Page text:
Many people see the fall and winter as a time to close down the garden and wait until the spring to start up gardening activities again. However, there are plenty of things you can do throughout the winter months to preserve the health of your garden:
- Watering: As long as the ground is not frozen and can accept water, you should water at least your evergreens. Most other plants are fairly dormant by now and not using much water. Evergreens, on the other hand, keep their needles all winter and can lose water through those needles. Keeping water supplied to the roots on a weekly basis as long as possible into the fall and winter season will help reduce stress on those evergreens.
- Using the Right Ice Melt: If rock salt (sodium chloride) drains or drifts into the soil alongside the paths, it can harm your plants and rob your soil of nutrients. Ice-melt products made of potassium chloride, magnesium chloride or calcium chloride are slightly less harmful; they are less corrosive and sometimes even contains nutrients that plants can use.
- Snow and ice on trees and shrubs: When snow piles up on evergreens, try to gently brush it off and don’t shake the branches. If the snow is frozen on the branch and will not brush off easily, it is best to let it melt naturally, to avoid damage to the tree or shrub. If tree limbs break due to the weight of ice or snow, remove the broken limbs as soon as the weather permits. The tree’s wound will heal better in spring if it has clean edges instead of ragged tears.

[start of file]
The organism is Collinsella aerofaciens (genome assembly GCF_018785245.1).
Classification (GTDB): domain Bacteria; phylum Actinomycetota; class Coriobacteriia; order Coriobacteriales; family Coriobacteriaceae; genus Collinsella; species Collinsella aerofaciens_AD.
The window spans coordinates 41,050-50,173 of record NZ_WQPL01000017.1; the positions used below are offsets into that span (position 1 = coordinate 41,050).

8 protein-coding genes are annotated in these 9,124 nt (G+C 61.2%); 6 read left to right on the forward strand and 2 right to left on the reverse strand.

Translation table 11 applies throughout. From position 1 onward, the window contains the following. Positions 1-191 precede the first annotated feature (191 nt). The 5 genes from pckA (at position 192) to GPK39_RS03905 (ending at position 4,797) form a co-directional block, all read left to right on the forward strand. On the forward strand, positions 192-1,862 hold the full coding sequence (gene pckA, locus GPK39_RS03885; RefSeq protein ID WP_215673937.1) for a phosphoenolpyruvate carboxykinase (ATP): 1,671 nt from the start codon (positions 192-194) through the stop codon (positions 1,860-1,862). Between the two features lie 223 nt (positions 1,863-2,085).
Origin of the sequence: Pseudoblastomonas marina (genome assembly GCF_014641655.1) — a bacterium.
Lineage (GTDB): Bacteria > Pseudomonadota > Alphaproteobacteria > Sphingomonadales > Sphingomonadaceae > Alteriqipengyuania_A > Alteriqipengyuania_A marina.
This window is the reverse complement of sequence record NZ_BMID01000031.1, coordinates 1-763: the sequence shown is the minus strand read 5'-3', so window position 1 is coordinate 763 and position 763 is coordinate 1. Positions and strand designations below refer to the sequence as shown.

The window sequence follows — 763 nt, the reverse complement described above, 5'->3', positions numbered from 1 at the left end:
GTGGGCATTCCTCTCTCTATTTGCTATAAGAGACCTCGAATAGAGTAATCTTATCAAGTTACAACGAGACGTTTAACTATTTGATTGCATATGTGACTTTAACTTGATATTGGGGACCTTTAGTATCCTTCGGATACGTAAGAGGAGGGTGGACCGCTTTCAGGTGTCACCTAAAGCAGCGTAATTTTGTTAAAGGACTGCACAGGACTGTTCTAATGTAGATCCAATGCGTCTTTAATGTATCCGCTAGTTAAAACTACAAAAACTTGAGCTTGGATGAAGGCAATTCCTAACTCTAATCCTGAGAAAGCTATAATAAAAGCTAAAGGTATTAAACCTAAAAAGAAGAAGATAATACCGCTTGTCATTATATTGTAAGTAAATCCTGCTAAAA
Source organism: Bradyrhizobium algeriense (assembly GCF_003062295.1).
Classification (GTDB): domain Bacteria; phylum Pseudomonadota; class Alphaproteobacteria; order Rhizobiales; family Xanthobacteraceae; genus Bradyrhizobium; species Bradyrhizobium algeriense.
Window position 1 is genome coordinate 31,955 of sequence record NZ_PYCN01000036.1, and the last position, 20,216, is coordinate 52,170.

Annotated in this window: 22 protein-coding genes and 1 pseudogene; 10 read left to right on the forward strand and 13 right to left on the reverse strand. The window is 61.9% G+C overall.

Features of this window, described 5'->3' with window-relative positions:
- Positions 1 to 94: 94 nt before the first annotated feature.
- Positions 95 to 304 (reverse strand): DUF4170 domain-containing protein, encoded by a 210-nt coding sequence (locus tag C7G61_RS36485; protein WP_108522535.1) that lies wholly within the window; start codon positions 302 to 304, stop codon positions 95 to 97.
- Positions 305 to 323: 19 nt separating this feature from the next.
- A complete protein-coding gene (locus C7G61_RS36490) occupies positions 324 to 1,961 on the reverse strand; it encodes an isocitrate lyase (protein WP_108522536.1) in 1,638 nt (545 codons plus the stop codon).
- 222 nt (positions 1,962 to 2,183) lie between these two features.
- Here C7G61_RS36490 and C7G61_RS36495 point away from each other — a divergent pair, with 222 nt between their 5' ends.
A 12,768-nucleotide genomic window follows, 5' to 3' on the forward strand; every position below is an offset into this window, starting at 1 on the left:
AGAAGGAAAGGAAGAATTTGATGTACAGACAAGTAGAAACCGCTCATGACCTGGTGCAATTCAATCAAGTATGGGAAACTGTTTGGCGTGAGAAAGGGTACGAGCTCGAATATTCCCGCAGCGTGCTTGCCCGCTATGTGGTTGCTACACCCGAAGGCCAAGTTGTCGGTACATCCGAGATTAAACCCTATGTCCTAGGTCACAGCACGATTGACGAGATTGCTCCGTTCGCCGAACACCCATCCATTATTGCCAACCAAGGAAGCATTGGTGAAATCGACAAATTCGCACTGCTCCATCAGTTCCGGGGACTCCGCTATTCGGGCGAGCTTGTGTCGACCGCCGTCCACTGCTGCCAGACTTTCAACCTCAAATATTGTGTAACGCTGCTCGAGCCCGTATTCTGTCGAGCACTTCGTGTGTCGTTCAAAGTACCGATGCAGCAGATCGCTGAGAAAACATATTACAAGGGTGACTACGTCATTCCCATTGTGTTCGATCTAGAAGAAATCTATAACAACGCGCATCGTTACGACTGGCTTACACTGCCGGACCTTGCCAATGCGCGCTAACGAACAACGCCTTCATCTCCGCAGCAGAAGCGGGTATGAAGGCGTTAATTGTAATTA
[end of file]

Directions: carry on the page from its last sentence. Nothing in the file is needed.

- Warm spells in winter: Sometimes in the middle of winter, we suddenly get a few warm days. For the most part, this is not a big problem, but you may need to check on a couple of things. If you covered your roses with rose cones, you may need to ventilate the cone to prevent heat from building up inside. The same should be done with cold frames. If it is a warm, sunny day, the temperatures may be rising in the cold frame more than you expect. Remember to close vents as the temperature drops again at night.
- Seed orders: If you order seeds from a catalog, get your order in by the end of January. Early orders help insure that you get the seeds you want and that you have them in time to start them indoors if you want.